Banco Santander-Chile (SNSE:BSANTANDER) surges 8.0%; public companies who own 67% shares profited along with institutions

By
Simply Wall St
Published
January 08, 2022
SNSE:BSANTANDER
Source: Shutterstock

If you want to know who really controls Banco Santander-Chile (SNSE:BSANTANDER), then you'll have to look at the makeup of its share registry. With 67% stake, public companies possess the maximum shares in the company. Put another way, the group faces the maximum upside potential (or downside risk).

Public companies gained the most after market cap touched CL$7.0t last week, while institutions who own 18% also benefitted.

Let's take a closer look to see what the different types of shareholders can tell us about Banco Santander-Chile.

See our latest analysis for Banco Santander-Chile

ownership-breakdown
SNSE:BSANTANDER Ownership Breakdown January 8th 2022

What Does The Institutional Ownership Tell Us About Banco Santander-Chile?

Institutions typically measure themselves against a benchmark when reporting to their own investors, so they often become more enthusiastic about a stock once it's included in a major index. We would expect most companies to have some institutions on the register, especially if they are growing.

As you can see, institutional investors have a fair amount of stake in Banco Santander-Chile. This implies the analysts working for those institutions have looked at the stock and they like it. But just like anyone else, they could be wrong. If multiple institutions change their view on a stock at the same time, you could see the share price drop fast. It's therefore worth looking at Banco Santander-Chile's earnings history below. Of course, the future is what really matters.

earnings-and-revenue-growth
SNSE:BSANTANDER Earnings and Revenue Growth January 8th 2022

Hedge funds don't have many shares in Banco Santander-Chile. Banco Santander, S.A. is currently the largest shareholder, with 67% of shares outstanding. This implies that they have majority interest control of the future of the company. Meanwhile, the second and third largest shareholders, hold 2.6% and 2.0%, of the shares outstanding, respectively.

While studying institutional ownership for a company can add value to your research, it is also a good practice to research analyst recommendations to get a deeper understand of a stock's expected performance. There are plenty of analysts covering the stock, so it might be worth seeing what they are forecasting, too.

Insider Ownership Of Banco Santander-Chile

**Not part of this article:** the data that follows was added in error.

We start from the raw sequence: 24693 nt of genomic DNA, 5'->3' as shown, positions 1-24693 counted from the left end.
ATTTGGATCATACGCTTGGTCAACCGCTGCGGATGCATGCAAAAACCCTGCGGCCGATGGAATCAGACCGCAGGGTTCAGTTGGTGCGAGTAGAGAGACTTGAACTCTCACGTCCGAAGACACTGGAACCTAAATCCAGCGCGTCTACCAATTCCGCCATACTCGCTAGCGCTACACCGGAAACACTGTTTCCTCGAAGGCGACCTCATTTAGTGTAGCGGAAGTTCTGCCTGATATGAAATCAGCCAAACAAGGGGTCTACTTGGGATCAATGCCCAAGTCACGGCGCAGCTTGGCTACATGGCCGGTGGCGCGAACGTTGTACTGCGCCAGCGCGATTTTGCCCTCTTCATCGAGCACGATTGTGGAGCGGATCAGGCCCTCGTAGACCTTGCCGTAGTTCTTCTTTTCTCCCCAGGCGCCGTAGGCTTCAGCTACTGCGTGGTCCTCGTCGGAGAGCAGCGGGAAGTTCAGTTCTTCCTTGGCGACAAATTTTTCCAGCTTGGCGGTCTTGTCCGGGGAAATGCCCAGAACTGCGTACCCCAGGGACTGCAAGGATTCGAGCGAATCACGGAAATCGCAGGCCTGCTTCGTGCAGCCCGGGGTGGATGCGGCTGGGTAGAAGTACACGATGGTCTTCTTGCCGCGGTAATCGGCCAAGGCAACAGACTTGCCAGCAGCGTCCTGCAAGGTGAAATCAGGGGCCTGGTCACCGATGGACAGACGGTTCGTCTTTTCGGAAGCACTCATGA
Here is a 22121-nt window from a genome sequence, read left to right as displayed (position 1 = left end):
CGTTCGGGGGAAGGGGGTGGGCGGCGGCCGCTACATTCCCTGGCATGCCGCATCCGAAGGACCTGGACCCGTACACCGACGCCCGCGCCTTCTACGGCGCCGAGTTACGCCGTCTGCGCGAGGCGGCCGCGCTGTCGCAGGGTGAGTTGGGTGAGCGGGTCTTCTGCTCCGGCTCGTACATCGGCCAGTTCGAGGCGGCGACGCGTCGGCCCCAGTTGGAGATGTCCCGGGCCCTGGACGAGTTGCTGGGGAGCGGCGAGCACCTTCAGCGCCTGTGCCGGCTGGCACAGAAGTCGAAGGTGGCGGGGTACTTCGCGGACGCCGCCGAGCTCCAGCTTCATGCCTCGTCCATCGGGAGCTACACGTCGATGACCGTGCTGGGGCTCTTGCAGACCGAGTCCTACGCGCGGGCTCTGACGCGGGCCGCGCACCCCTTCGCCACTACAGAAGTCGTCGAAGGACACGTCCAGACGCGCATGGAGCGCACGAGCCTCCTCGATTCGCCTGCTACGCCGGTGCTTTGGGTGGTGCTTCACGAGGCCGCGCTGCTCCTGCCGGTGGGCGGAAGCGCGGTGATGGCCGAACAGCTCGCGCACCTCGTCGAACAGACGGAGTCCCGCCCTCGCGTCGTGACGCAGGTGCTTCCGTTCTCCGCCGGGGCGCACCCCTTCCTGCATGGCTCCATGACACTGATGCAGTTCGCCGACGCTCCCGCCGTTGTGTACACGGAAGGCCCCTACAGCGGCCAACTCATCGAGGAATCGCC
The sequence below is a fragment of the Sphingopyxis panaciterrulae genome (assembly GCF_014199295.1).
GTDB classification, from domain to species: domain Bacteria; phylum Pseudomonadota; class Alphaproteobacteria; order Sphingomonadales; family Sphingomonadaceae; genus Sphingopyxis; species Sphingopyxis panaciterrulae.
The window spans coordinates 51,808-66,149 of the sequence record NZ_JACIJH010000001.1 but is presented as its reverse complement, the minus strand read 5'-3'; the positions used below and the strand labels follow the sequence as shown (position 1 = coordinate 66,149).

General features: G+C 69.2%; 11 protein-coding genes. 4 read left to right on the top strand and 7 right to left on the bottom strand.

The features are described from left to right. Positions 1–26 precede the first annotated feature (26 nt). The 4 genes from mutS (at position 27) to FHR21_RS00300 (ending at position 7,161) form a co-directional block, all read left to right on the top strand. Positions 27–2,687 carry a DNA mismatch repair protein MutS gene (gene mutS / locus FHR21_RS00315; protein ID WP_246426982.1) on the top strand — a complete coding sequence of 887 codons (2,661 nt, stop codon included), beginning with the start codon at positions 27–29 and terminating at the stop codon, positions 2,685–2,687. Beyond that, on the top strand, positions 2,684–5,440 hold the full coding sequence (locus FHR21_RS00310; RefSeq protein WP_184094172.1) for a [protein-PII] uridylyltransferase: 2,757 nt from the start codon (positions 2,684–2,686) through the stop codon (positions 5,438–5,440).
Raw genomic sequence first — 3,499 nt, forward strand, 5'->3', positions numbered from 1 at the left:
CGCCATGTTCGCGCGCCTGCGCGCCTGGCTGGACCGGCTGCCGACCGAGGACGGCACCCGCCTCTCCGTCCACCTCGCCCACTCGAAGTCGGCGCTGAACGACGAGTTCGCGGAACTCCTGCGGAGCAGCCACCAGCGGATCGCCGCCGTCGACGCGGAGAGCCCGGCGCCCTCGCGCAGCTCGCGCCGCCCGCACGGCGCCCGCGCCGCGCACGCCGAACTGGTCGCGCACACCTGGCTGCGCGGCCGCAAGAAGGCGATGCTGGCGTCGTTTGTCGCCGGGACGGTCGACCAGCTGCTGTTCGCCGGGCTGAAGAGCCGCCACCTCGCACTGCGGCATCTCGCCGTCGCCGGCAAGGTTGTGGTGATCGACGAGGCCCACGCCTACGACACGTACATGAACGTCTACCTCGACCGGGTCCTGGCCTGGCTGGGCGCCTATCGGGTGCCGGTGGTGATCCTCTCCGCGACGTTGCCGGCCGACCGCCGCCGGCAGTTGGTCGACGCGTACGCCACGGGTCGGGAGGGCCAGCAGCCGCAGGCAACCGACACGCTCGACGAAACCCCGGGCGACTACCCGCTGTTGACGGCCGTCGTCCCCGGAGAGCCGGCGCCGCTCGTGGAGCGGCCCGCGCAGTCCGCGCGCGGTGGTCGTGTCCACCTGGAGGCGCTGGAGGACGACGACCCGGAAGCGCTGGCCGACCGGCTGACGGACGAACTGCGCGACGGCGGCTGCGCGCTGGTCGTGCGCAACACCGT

The definition of company insiders can be subjective and does vary between jurisdictions. Our data reflects individual insiders, capturing board members at the very least. Company management run the business, but the CEO will answer to the board, even if he or she is a member of it.

Insider ownership is positive when it signals leadership are thinking like the true owners of the company. However, high insider ownership can also give immense power to a small group within the company. This can be negative in some circumstances.

Our data cannot confirm that board members are holding shares personally. Given we are not picking up on insider ownership, we may have missing data. Therefore, it would be interesting to assess the CEO compensation and tenure, here.

General Public Ownership

The general public, who are usually individual investors, hold a 14% stake in Banco Santander-Chile. While this size of ownership may not be enough to sway a policy decision in their favour, they can still make a collective impact on company policies.

Public Company Ownership

Public companies currently own 67% of Banco Santander-Chile stock. This may be a strategic interest and the two companies may have related business interests. It could be that they have de-merged. This holding is probably worth investigating further.

Next Steps:

It's always worth thinking about the different groups who own shares in a company. But to understand Banco Santander-Chile better, we need to consider many other factors.

Many find it useful to take an in depth look at how a company has performed in the past. You can access this detailed graph of past earnings, revenue and cash flow.

If you are like me, you may want to think about whether this company will grow or shrink. Luckily, you can check this free report showing analyst forecasts for its future.

NB: Figures in this article are calculated using data from the last twelve months, which refer to the 12-month period ending on the last date of the month the financial statement is dated. This may not be consistent with full year annual report figures.

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